Black and White: The "Anglo-indian" Identity in Recent English Fiction
Bryan was born into an Anglo-Indian family in 1952. His schooling was completed in 1968, exclusively in Anglo-Indian schools, which, up to that point in time at least, were identifiably Anglo-Indian . Growing up with an us/them attitude, the issue More...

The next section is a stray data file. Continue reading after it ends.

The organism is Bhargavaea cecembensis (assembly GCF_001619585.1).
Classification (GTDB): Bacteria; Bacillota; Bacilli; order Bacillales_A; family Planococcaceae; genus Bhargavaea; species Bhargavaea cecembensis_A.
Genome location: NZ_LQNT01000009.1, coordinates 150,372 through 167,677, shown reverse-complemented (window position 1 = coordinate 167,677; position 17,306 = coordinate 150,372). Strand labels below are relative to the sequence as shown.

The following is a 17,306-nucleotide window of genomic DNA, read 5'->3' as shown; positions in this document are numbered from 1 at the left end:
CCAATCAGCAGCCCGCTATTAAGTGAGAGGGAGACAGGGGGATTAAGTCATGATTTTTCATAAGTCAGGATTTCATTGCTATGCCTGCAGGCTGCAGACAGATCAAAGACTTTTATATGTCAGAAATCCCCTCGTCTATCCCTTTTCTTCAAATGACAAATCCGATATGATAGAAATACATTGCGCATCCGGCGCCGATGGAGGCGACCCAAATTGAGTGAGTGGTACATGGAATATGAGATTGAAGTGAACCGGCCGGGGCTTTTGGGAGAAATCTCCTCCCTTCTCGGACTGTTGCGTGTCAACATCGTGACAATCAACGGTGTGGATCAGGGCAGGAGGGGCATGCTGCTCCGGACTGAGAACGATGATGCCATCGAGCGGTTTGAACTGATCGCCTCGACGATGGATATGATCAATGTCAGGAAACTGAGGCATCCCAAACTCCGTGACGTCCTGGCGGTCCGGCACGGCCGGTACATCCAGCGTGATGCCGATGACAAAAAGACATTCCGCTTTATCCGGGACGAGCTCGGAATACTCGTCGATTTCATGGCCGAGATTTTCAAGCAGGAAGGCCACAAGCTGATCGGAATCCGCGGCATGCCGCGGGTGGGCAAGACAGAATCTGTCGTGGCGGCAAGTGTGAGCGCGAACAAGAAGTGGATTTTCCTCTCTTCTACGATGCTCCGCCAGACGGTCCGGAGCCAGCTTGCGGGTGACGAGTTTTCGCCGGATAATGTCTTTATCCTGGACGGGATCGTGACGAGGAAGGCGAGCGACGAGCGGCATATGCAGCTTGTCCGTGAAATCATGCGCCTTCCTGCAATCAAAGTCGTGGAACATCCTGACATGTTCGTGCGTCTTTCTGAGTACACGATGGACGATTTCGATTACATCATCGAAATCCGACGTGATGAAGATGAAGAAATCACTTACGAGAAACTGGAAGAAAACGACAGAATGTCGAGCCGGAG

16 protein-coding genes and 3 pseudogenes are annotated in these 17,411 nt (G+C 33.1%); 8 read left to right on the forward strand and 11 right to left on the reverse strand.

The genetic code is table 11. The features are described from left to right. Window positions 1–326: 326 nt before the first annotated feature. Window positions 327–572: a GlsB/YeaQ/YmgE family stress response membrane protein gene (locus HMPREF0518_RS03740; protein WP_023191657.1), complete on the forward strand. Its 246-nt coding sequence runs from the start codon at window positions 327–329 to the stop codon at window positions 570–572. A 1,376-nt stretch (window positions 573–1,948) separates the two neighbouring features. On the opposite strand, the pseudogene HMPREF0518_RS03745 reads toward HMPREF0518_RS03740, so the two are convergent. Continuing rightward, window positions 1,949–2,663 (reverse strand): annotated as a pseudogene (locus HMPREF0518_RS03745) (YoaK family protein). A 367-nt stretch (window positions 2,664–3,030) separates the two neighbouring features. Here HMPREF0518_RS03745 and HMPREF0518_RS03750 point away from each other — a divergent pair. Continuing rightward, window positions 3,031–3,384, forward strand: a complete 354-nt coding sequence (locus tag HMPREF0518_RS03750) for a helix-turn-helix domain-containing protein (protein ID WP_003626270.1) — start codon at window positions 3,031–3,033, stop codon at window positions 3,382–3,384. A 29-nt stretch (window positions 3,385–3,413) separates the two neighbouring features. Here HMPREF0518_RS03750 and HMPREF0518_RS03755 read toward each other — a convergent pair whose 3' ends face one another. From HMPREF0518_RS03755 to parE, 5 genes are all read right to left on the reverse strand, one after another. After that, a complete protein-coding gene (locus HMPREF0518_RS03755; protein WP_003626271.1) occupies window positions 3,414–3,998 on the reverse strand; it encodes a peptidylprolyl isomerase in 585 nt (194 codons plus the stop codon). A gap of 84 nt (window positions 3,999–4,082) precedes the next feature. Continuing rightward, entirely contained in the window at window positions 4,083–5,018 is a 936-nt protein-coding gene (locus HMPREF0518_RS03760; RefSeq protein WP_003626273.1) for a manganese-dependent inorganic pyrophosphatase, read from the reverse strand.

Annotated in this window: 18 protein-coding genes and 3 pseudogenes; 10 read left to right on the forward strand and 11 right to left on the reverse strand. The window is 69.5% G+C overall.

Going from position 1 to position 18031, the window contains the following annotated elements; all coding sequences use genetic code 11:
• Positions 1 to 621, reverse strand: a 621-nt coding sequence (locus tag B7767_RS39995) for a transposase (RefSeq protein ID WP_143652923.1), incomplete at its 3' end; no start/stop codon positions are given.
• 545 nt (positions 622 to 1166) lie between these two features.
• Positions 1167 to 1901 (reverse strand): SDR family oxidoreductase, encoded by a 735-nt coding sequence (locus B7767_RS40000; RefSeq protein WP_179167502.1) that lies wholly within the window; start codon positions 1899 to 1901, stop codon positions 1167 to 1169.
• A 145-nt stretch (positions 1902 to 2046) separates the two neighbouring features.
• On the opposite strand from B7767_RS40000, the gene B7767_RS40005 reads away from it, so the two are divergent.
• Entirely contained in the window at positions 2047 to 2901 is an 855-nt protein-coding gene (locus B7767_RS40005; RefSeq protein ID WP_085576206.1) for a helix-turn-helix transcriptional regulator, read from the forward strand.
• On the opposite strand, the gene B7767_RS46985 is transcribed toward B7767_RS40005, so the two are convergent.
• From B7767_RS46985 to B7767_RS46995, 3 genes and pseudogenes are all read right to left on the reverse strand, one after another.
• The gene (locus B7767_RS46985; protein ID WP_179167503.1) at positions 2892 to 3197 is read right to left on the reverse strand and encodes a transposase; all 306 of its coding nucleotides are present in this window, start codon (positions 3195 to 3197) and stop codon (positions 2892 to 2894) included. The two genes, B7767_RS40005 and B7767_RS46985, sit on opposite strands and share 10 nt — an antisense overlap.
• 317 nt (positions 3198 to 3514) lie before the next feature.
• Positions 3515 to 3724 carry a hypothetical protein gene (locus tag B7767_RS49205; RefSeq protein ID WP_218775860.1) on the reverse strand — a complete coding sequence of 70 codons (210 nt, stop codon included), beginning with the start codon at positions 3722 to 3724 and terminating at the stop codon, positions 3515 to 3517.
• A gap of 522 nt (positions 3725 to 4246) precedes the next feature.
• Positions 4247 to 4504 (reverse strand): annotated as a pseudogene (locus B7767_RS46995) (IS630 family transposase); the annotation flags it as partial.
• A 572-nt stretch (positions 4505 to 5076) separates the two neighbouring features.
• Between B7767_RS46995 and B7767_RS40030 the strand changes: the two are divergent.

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Bryan was born into an Anglo-Indian family in 1952. His schooling was completed in 1968, exclusively in Anglo-Indian schools, which, up to that point in time at least, were identifiably Anglo-Indian . Growing up with an us/them attitude, the issue was not a real problem until early research work in the field of British Fiction on India brought to Bryan's notice the unchanging negative profiling of the Anglo-Indian in books on the theme. Full-fledged research on the Anglo-Indian identity ( which culminated in a PhD from the University of Madras in 2010) threw up the picture of a minimal human species that combined the worst traits of East and West. Since Kipling's refrain was so blindly accepted in the nineteenth century, and most of the twentieth century, writers--both Indian and Western--blatantly vilified the Anglo-Indian, in life as in fiction. This book is an attempt to set down an accurate record, by examining some of the latest (and not so new) books on the exclusive subject. It also calls to account the horrendous and often unforgivable errors made by some writers and many critics. Today, more than ever before, Anglo-Indians are completely at home, in India, as well as in other parts of the English-speaking world. It is hoped that, in time, a clearer, more humane picture of the real Anglo-Indian will emerge, as it must, when understanding erases the dark images of the past.